You and your checkbook: It’s still a real balancing act

Brian J. O'Connor
Detroit News Finance Editor

As Detroit’s tallest personal finance columnist, I’m regularly approached with all manner of vital money questions. “Should I use credit or debit?” “Pay down debt or save for retirement?” “Powerball or Mega Millions?” And, naturally, “How long can they come after me for that pizza check I bounced in college?”

So it was no surprise when my editor, The Crockpot Princess of Grosse Pointe Woods, asked, “Do I still need to balance my checkbook?”

To which I replied: “Sure, just as soon as you finish churning the butter and trimming the lamp-wicks. And while you’re at it, forge a couple of horseshoes.”

There’s no app for that

Thanks to the advent of online banking, text alerts and smartphone apps, very few of us keep the ancient custom of balancing the checkbook every month. For decades, the only accurate way to know how much money you had in the bank was to sit down with your paper account statement and match all the cleared checks to your check register. Then you subtracted all your uncleared “outstanding” checks (as well as the not-so-great ones), and that total matched the current balance in your check register.

Ha! I am just kidding, because that never happened. First, your amount of cleared items never matched the bank balance, usually by something like $13.57 and it took two hours to find the error, a process involving pencils, scratch pads, a calculator and tequila. Then you spent the rest of the evening trying to remember all the uncleared checks you or your mate didn’t write in the register, a process involving thrown crockery and no sex for a week.

To quote famed mathematician Albert Einstein: “Screw zis. Throw another 50 bucks in ze account to be safe. I’m going to bed.”

It’s all relative, anyway

Al’s not alone. According to, 79 percent of us never or rarely balance our checkbooks. And while you can get along without nailing down every penny of your monthly cash flow, it can put you out of touch with where your money is going, says Susan Beacham, founder of the financial education site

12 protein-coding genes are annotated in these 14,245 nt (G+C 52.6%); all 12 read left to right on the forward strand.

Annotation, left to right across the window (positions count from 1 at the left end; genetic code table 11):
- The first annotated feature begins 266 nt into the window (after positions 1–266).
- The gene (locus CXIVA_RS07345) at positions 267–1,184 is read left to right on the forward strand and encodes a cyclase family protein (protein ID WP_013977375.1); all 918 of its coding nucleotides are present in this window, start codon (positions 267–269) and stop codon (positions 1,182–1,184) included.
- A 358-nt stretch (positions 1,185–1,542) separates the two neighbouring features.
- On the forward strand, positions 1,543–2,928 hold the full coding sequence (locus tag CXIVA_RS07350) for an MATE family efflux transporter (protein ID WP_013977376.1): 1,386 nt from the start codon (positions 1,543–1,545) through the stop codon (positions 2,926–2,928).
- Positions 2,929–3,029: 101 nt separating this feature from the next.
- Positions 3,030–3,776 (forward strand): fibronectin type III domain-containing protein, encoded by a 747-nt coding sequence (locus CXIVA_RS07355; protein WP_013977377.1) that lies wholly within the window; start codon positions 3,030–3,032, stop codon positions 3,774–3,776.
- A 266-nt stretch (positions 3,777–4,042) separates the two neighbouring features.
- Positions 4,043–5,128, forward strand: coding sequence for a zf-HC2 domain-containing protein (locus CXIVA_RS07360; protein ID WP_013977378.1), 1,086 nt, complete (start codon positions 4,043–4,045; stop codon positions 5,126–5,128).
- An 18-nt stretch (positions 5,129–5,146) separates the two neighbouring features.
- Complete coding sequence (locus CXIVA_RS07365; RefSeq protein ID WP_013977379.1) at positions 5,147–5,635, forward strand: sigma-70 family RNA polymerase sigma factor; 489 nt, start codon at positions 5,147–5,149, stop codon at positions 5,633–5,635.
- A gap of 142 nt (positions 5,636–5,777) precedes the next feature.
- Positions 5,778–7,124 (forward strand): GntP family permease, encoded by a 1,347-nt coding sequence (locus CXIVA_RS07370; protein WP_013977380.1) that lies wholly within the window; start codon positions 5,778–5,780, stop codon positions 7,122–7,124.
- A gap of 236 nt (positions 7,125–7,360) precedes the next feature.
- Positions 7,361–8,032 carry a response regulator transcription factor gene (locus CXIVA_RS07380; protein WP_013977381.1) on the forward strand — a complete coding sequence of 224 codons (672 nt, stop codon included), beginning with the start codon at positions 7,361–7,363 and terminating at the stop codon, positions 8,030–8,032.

“Balancing a check book is a good habit to be aware of what’s going in and what’s coming out,” Beacham says. “It’s absolutely necessary that you keep an eye on your money because nobody cares about it as much as you do.”

The first good reason: Banks make mistakes. The second reason: Checking every transaction on your account means you’ll spot scams and ID theft right away, and the sooner you report suspected fraud the more likely you are to get that money back.

The third and most important reason: If you overdraft your checking account, it’s likely to cost you $35 or more, warns Greg McBride, chief financial analyst of the consumer finance site

But I’ve still got checks left!

“The name of the game is preventing overdrafts by making sure there’s enough to cover whatever payments are upcoming,” McBride says. “Because, at $35 a pop, any slip-up is expensive.”

If you’re writing even 10 checks a month, that’s enough paper and enough lag time to distort your online balance. And, even when your balance is correct, it doesn’t indicate the pending electronic checks, online bill payments or automatic debits headed your way. To keep your balance in the black, you need a check register, money tracking program or online service, but those help only if you make the time to check your previous transactions and add your new ones.

However you manage it, balancing your checkbook is a dull chore, so make sure to give yourself a nice reward. As soon as you’re done, hitch up the oxen and head down to the tavern for a nice round of hoop-rolling.

(313) 222-2145

Twitter: @BrianOCTweet

Brian O’Connor is author of “The $1,000 Challenge: How One Family Slashed Its Budget Without Moving Under a Bridge or Living on Government Cheese.”